Despite the condemnation that greeted recent hike in pump price of premium motor spirit, known better as petrol, oil industry experts and marketers have insisted that the Federal Government’s decision to deregulate the sector and remove susbsidy regime was best for the country as against clamour to retain status quo.
They, among others, argued that the deregulation would ultimately favour consumers and the country’s economy as soon as the industry stabilizes and prices begin a downward trend, adding that the current era of flunctuating petrol price was best for the industry as such would save government from burden and uneccessary cost being channelled to subsidise petroleum.
As stated, the prevailing cost-reflective price of N160 per litre of petrol was a resultant effect of the apex government’s bold decision to abolish subsidy regime and enthrone downstream deregulation era, adding that Nigerians would in near future appreciate the initiative after petrol price had been forced down with more fund available for other infrastructural projects.
Stakeholders who spoke on the issue across the country were unanimous in their views that the decision to allow market forces determine the price of petrol was not only healthy for the downstream sector but was good for the Nigerian economy which has sacrificed so much to shoulder the now defunct burdensome subsidy system.
Speaking, Chairman of the Major Oil Marketers Association of Nigeria (MOMAN), Adetunji Oyebanji, said that the government’s decision allowing the market to determine prices would prevent the return of subsidies and that such would enable operators the opportunity to recover their costs.
This, he maintained, would in the long run, encourage investment and create jobs for Nigerians and reduce the unemployment statistics across the country.
He explained that though the pum prices would need to be adjusted to reflect realities of the increase of ex-depot prices by the Petroleum Product Marketing Company (PPMC), the magnitude of the increase, timing and location would be determined by each individual company.
“Consistent with global best practices, MOMAN does not dictate prices to its members as this would be anti-competition in a fully deregulated market,” Oyebanji said.
The MOMAN chairman, however, called on the Ministry of Petroleum Resources to intensify its public awareness drive to educate the populace on the current realities and ensure the citizens understand that government action was not intended to foist hardship in the country.
“The Ministry of Petroleum Resources should also be telling Nigerians that we can no longer afford subsidy. If we keep it, the investment in infrastructure, health, education, etc., will not be possible. We are borrowing so much to finance our budget. We spent over a trillion naira on subsidy last year. It is unsustainable’’, he said.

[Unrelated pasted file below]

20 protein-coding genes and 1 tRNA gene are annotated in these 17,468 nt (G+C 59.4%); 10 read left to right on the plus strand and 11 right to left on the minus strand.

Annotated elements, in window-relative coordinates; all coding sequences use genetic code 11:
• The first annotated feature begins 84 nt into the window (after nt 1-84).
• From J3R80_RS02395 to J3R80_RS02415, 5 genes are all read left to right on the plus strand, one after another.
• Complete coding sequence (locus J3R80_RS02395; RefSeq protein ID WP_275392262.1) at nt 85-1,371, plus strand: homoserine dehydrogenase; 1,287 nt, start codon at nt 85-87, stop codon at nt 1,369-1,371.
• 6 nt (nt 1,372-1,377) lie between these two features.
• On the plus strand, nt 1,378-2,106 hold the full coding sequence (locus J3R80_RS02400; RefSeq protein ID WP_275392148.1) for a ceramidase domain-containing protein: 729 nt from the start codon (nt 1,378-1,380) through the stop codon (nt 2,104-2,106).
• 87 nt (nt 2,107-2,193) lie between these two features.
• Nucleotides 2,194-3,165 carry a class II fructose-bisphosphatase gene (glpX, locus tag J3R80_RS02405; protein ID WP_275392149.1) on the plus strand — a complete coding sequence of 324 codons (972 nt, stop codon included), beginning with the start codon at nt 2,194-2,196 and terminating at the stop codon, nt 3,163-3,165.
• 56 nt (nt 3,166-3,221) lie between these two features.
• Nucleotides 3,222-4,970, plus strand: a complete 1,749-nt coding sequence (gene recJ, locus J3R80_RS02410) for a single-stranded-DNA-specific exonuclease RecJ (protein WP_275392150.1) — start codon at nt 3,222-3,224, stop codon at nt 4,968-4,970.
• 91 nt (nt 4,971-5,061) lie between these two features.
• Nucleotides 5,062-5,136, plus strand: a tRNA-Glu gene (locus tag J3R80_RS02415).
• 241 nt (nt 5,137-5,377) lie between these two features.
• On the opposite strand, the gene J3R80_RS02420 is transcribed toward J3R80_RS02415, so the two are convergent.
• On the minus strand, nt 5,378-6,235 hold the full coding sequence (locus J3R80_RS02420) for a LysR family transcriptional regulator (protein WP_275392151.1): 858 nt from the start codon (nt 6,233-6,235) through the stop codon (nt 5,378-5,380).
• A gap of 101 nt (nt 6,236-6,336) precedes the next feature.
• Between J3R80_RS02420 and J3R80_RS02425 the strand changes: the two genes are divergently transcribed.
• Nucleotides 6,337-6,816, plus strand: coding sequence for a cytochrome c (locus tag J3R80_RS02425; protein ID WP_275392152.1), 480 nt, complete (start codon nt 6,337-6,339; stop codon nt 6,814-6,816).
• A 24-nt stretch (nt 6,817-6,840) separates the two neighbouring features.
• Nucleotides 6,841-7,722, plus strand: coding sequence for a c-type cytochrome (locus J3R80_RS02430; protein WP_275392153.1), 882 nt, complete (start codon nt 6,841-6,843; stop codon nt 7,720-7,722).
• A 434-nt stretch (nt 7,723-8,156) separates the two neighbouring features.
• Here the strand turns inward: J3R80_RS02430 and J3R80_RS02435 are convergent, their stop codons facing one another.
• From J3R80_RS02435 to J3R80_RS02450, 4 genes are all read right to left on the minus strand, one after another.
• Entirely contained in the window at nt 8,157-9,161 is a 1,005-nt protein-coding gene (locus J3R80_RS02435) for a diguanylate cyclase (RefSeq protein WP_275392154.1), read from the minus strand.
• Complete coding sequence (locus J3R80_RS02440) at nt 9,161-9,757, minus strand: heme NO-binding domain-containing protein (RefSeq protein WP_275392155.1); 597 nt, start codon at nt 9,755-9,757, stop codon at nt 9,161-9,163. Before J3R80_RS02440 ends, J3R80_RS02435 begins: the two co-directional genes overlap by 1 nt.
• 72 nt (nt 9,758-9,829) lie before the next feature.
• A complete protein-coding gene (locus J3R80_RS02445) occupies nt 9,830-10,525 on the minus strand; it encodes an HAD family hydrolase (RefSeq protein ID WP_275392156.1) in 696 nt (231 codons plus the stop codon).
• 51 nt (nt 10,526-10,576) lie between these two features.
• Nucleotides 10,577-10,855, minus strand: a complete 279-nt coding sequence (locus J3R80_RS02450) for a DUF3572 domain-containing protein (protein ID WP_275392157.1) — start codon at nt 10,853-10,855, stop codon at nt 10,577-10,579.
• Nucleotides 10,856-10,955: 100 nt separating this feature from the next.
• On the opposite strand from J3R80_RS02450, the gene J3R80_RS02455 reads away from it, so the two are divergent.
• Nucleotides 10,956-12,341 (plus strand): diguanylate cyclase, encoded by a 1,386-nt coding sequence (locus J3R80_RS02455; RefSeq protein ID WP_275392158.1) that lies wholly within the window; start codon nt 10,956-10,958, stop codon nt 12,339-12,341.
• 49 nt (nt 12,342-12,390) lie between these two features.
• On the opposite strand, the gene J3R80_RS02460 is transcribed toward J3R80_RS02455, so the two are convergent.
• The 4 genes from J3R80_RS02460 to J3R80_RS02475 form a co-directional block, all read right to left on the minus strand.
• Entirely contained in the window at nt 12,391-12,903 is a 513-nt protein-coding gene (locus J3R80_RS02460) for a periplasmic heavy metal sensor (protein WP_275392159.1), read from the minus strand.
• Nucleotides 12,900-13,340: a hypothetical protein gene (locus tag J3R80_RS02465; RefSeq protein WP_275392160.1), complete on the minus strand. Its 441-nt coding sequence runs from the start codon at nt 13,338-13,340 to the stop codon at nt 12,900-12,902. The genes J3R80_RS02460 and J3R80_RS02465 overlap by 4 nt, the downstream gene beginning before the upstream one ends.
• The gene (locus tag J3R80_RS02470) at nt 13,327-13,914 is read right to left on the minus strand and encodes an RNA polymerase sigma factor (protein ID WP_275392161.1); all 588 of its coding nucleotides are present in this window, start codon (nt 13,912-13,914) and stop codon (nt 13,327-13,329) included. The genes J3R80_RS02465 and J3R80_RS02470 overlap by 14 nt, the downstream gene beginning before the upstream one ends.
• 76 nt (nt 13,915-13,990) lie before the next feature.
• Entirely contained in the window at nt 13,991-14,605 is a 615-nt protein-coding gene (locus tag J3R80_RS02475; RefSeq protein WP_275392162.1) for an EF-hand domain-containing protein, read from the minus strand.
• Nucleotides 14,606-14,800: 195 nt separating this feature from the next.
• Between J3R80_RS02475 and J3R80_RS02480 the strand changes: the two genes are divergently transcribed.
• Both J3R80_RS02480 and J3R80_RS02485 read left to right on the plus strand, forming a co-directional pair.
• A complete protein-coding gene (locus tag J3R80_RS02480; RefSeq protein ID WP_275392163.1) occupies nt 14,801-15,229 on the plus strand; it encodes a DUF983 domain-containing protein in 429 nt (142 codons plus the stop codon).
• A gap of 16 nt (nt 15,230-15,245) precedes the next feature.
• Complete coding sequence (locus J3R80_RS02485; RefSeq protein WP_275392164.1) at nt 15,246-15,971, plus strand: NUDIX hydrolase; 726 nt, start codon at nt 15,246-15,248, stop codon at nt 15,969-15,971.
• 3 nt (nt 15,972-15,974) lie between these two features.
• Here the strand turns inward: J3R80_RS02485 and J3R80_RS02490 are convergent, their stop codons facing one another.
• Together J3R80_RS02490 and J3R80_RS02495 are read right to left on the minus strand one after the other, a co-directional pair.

On his part, a Director at NIPCO Plc and Chairman of SY Petroleum Limited, Sani Yau, explained that the price increase was reflective of trending realities in the sector, noting that deregulation will foster an eventual price reduction in the nearest future when other market fundamentals would converge to create the desired competitive market space.
Also speaking, a stakeholder in the sector and an independent marketer, John Agidigan, explained that before the increase, market forces had forced the price per litre down to N121, then up to N131 and later N148.
He explained that under a deregulated environment, prices are expected to rise and fall in response to the volatility of demand and supply.
According to him, the new deregulated regime would always ensure the availability of the product in the market at affordable price based on the supply, adding that this regime was better than what obtained in the past when Nigerians had to contend with extreme scarcity and its attendant challenges such as long queues at fuel stations.
Another stakeholder in the downstream sector, Aggrey Koleijo, said Nigerians must consider the benefits of the new pricing regime rather than just reacting to the price increase which could be reversed the moment market forces dictate otherwise.
He stated that the same market forces that brought about price reduction not long ago were still responsible for the hike and can still ensure a reduction, depending on the demand and supply activities within the industry.
Also, an oil analyst, Dr Mac Udiewe, said the price of fuel would surely go down in a few months’ time when supply of the product would increase geometrically with the entrance of products from private refineries such as the Dangote Refinery and other modular refineries.